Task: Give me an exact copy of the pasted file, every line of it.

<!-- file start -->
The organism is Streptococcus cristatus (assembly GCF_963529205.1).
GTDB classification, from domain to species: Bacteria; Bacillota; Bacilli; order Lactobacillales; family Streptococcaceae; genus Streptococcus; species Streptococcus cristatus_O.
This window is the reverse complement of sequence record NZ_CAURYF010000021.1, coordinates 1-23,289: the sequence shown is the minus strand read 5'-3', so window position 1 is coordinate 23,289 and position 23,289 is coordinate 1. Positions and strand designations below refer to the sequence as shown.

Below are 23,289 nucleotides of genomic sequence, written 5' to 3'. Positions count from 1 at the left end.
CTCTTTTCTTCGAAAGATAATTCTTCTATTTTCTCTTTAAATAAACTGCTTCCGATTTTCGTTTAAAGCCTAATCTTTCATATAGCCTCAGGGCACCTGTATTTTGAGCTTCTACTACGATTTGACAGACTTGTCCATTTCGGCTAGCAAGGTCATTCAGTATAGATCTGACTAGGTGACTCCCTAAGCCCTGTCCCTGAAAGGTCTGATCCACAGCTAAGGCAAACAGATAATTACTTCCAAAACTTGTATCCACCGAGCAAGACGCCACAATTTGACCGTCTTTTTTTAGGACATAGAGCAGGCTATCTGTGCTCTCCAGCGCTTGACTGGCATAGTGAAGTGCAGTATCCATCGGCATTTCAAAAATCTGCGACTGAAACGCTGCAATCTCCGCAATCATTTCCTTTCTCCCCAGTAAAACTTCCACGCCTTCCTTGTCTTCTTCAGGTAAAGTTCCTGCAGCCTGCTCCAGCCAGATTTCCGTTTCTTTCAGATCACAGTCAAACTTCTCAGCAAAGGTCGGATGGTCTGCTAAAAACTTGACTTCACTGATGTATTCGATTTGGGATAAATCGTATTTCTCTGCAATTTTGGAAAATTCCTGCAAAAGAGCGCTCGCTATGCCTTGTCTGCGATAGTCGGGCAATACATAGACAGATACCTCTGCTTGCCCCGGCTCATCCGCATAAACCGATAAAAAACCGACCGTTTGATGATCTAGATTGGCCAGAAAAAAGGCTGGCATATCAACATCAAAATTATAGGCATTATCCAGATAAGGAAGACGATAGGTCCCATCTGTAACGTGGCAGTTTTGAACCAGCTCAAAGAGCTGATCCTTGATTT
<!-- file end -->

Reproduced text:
The organism is Streptococcus cristatus (assembly GCF_963529205.1).
GTDB classification, from domain to species: Bacteria; Bacillota; Bacilli; order Lactobacillales; family Streptococcaceae; genus Streptococcus; species Streptococcus cristatus_O.
This window is the reverse complement of sequence record NZ_CAURYF010000021.1, coordinates 1-23,289: the sequence shown is the minus strand read 5'-3', so window position 1 is coordinate 23,289 and position 23,289 is coordinate 1. Positions and strand designations below refer to the sequence as shown.

Below are 23,289 nucleotides of genomic sequence, written 5' to 3'. Positions count from 1 at the left end.
CTCTTTTCTTCGAAAGATAATTCTTCTATTTTCTCTTTAAATAAACTGCTTCCGATTTTCGTTTAAAGCCTAATCTTTCATATAGCCTCAGGGCACCTGTATTTTGAGCTTCTACTACGATTTGACAGACTTGTCCATTTCGGCTAGCAAGGTCATTCAGTATAGATCTGACTAGGTGACTCCCTAAGCCCTGTCCCTGAAAGGTCTGATCCACAGCTAAGGCAAACAGATAATTACTTCCAAAACTTGTATCCACCGAGCAAGACGCCACAATTTGACCGTCTTTTTTTAGGACATAGAGCAGGCTATCTGTGCTCTCCAGCGCTTGACTGGCATAGTGAAGTGCAGTATCCATCGGCATTTCAAAAATCTGCGACTGAAACGCTGCAATCTCCGCAATCATTTCCTTTCTCCCCAGTAAAACTTCCACGCCTTCCTTGTCTTCTTCAGGTAAAGTTCCTGCAGCCTGCTCCAGCCAGATTTCCGTTTCTTTCAGATCACAGTCAAACTTCTCAGCAAAGGTCGGATGGTCTGCTAAAAACTTGACTTCACTGATGTATTCGATTTGGGATAAATCGTATTTCTCTGCAATTTTGGAAAATTCCTGCAAAAGAGCGCTCGCTATGCCTTGTCTGCGATAGTCGGGCAATACATAGACAGATACCTCTGCTTGCCCCGGCTCATCCGCATAAACCGATAAAAAACCGACCGTTTGATGATCTAGATTGGCCAGAAAAAAGGCTGGCATATCAACATCAAAATTATAGGCATTATCCAGATAAGGAAGACGATAGGTCCCATCTGTAACGTGGCAGTTTTGAACCAGCTCAAAGAGCTGATCCTTGATTT